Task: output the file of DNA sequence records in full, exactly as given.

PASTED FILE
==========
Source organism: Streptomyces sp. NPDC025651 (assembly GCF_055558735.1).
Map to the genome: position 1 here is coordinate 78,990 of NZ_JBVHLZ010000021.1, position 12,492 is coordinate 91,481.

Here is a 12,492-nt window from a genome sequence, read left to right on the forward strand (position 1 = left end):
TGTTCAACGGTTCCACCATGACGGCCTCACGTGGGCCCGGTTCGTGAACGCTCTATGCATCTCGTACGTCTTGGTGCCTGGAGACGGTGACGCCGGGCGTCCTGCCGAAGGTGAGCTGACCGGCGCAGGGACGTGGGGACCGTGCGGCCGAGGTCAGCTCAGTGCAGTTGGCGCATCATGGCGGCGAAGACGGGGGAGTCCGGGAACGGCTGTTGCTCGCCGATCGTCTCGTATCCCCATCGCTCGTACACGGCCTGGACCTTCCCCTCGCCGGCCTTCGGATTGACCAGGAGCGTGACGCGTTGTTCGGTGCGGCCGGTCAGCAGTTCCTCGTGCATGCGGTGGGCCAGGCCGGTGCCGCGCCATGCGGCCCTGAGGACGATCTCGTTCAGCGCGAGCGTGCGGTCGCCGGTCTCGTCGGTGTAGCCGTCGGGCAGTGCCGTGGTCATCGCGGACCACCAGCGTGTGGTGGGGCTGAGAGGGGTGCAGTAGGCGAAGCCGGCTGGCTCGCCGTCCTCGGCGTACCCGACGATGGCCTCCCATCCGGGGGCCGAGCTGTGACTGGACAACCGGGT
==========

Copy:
Source organism: Streptomyces sp. NPDC025651 (assembly GCF_055558735.1).
Map to the genome: position 1 here is coordinate 78,990 of NZ_JBVHLZ010000021.1, position 12,492 is coordinate 91,481.

Here is a 12,492-nt window from a genome sequence, read left to right on the forward strand (position 1 = left end):
TGTTCAACGGTTCCACCATGACGGCCTCACGTGGGCCCGGTTCGTGAACGCTCTATGCATCTCGTACGTCTTGGTGCCTGGAGACGGTGACGCCGGGCGTCCTGCCGAAGGTGAGCTGACCGGCGCAGGGACGTGGGGACCGTGCGGCCGAGGTCAGCTCAGTGCAGTTGGCGCATCATGGCGGCGAAGACGGGGGAGTCCGGGAACGGCTGTTGCTCGCCGATCGTCTCGTATCCCCATCGCTCGTACACGGCCTGGACCTTCCCCTCGCCGGCCTTCGGATTGACCAGGAGCGTGACGCGTTGTTCGGTGCGGCCGGTCAGCAGTTCCTCGTGCATGCGGTGGGCCAGGCCGGTGCCGCGCCATGCGGCCCTGAGGACGATCTCGTTCAGCGCGAGCGTGCGGTCGCCGGTCTCGTCGGTGTAGCCGTCGGGCAGTGCCGTGGTCATCGCGGACCACCAGCGTGTGGTGGGGCTGAGAGGGGTGCAGTAGGCGAAGCCGGCTGGCTCGCCGTCCTCGGCGTACCCGACGATGGCCTCCCATCCGGGGGCCGAGCTGTGACTGGACAACCGGGT